Sharp's rule discriminates between proper and common nouns; as such, given Judaism's belief in only one God, and Christianity's belief in only one Christ, it is unclear to which of the two categories these two words belong. If a class has only one element, is that one element a proper or a common noun ? This is what this question ultimately boils down to, from a logical perspective. Personally, I don't see any clear cut answer to this.

Ephesians 5:5 the kingdom of Christ and God

From context, it would seem, at best, a forced application,1 since, judging only from writings traditionally ascribed or attributed to the very same apostle, we have:

1 Corinthians 15:23-24 But every man in his own order: Christ the first-fruits; afterward they that are Christ's at his coming. Then cometh the end, when he shall have delivered up the kingdom to God, even the Father; when he shall have put down all rule and all authority and power.

Other New Testament passages containing these three key words within the same verse are can be found here, and their original Greek text (thesaurus included) can be consulted here. (As far as I can tell, the same conclusion seems to apply: but don't just take my word on it, go and see for yourselves).

1 Unless one were to consider the two terms as names or proper nouns, rather than common nouns, given that, within Christianity, there is only one Christ, and only one God, as both scriptures and creeds attest.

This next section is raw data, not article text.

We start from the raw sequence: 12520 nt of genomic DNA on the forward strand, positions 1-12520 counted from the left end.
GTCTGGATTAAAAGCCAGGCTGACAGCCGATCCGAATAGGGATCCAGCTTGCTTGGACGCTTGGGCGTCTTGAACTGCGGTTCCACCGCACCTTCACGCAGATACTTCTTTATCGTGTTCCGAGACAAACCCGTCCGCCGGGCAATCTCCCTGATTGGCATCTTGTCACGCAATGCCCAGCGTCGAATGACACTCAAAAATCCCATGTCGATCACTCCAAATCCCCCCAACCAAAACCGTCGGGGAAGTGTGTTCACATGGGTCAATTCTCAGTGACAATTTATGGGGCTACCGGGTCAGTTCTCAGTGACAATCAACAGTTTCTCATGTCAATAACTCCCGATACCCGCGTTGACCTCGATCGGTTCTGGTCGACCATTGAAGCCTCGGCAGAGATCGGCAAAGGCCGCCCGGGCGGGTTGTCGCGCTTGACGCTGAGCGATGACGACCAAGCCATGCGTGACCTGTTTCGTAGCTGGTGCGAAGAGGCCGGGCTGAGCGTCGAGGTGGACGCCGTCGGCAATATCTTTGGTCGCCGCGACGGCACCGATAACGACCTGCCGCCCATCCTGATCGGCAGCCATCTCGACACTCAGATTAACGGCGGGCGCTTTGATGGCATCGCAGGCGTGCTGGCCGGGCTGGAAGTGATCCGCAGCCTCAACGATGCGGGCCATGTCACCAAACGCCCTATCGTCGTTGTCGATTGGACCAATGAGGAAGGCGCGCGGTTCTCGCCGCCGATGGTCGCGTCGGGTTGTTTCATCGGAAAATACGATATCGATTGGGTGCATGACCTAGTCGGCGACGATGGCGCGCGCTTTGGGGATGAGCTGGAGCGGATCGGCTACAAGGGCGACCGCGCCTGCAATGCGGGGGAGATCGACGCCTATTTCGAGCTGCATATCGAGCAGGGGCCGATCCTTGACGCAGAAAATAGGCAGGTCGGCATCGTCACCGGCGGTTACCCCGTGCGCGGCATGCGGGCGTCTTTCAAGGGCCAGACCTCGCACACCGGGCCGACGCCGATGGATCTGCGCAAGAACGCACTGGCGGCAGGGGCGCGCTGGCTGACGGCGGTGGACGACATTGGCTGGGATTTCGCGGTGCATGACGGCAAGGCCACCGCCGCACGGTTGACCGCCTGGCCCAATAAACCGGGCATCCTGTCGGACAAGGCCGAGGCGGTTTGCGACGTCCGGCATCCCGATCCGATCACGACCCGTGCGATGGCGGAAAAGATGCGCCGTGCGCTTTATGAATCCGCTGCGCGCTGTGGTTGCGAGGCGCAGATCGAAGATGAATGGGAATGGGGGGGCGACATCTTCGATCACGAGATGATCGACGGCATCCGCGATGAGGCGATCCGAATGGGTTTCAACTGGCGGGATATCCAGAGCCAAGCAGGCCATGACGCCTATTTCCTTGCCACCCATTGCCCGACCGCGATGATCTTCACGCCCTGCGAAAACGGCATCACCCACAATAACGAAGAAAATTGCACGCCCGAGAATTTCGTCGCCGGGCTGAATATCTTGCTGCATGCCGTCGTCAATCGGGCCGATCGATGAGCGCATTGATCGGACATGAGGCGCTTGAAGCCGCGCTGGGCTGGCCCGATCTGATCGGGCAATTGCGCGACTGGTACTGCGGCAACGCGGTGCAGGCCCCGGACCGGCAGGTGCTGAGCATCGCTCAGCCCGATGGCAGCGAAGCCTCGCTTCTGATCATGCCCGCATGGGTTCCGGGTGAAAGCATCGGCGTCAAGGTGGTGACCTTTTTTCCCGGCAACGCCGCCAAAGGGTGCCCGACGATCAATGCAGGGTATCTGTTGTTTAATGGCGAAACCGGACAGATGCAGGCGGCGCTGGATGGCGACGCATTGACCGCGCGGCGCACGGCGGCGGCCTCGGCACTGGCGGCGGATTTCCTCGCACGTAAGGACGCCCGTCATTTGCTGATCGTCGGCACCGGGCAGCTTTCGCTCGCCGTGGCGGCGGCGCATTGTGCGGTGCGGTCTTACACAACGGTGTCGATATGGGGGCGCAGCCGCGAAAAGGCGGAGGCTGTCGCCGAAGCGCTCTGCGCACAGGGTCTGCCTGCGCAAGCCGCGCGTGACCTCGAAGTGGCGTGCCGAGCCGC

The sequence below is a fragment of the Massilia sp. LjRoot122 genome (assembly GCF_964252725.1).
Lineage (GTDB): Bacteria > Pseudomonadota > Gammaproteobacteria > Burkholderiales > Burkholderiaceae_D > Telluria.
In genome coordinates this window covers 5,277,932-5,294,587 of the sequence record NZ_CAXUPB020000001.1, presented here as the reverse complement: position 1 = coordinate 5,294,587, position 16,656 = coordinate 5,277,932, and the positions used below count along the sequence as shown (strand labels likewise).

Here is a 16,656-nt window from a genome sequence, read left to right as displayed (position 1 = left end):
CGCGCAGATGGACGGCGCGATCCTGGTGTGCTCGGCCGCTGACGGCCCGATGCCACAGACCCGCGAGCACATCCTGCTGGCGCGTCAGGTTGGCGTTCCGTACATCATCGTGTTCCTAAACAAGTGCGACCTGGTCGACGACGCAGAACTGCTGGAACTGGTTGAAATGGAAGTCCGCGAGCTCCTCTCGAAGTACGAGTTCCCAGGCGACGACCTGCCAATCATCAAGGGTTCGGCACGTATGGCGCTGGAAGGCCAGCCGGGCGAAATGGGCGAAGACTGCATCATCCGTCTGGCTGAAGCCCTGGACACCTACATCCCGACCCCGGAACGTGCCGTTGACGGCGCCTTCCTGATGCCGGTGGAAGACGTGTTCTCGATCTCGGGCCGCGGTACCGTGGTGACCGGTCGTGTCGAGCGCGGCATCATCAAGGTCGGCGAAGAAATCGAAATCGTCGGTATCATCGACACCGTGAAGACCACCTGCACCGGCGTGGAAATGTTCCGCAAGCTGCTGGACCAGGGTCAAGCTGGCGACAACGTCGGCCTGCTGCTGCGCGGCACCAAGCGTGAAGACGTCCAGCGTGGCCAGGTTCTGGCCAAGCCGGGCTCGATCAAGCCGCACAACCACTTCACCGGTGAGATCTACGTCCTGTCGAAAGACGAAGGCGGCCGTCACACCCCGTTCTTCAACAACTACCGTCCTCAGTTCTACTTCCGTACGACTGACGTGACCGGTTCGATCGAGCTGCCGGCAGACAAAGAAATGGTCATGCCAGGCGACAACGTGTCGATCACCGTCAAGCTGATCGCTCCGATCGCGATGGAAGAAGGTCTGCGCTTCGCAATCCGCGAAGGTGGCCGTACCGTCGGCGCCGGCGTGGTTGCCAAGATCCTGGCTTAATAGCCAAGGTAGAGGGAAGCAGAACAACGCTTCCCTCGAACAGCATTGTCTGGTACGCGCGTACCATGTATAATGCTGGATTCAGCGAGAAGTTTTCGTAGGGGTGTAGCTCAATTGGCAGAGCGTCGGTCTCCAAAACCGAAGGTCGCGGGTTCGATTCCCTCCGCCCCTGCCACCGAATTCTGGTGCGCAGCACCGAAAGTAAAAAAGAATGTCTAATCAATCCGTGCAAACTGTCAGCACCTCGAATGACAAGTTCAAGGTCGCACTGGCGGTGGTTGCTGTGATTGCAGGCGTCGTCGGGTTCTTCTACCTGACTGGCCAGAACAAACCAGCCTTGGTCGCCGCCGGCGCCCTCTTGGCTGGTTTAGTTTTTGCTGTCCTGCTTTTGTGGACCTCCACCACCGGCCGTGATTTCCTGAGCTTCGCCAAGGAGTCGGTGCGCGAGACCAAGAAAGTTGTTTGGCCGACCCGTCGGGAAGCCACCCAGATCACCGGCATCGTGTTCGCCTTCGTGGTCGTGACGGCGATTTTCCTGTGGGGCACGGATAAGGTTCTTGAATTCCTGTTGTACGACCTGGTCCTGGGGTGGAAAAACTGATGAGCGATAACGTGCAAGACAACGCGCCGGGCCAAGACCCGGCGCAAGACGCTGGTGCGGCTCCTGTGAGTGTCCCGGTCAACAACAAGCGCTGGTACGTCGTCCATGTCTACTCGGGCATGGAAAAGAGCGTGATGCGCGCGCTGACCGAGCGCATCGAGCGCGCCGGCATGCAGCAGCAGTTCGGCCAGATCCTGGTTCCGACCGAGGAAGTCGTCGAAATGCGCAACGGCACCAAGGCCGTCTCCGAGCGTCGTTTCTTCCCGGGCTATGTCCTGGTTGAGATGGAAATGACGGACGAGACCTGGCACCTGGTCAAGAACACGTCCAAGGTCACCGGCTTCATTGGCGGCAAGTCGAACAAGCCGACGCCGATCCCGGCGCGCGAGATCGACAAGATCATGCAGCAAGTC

• 1
    I was hoping for a grammatical answer rather than a theological answer.
    – Dottard
    Dec 25, 2021 at 23:59
  • 4
    @Dottard: I provided a contextual answer, not a theological one; for grammar, see the footnote, since the rule you mention discriminates between these two classes of nouns. Usually, in most other passages in this vein, there would appear to be two intended objects, rather than just one; not sure why this particular verse would constitute an exception to the general use.
    – Lucian
    Dec 26, 2021 at 0:13
  • Both "God" and "Christ" are common nouns (both are titles) as distinct from "Jesus" which is a proper noun. Hence the original question.
    – Dottard
    Dec 27, 2021 at 10:14

The Sharp's rule was specific for references like "God and saviour Jesus", where there was an ambiguity for modern readers. The basic principle can be broadened to understand the close relation between any such pair linked with a single Greek article. In this, it is evident from the overall context that the kingdom of Christ and God is the same kingdom. It is not the Kingdom of God and the Kingdom of Christ, in Greek, separately.

  • In 1Peter 1:3 θεὸς καὶ πατὴρ τοῦ κυρίου ἡμῶν Ἰησοῦ Χριστοῦ
    the God and Father of our Lord Jesus Christ-:
    here, the God and father of Jesus is referring to the same being.
  • John 20:17 Ἀναβαίνω πρὸς τὸν πατέρα μου καὶ πατέρα ὑμῶν καὶ θεόν μου καὶ θεὸν ὑμῶν.
    'I am ascending to my Father and your Father, to my God and your God'.
    The father and God of the two refers to the same being.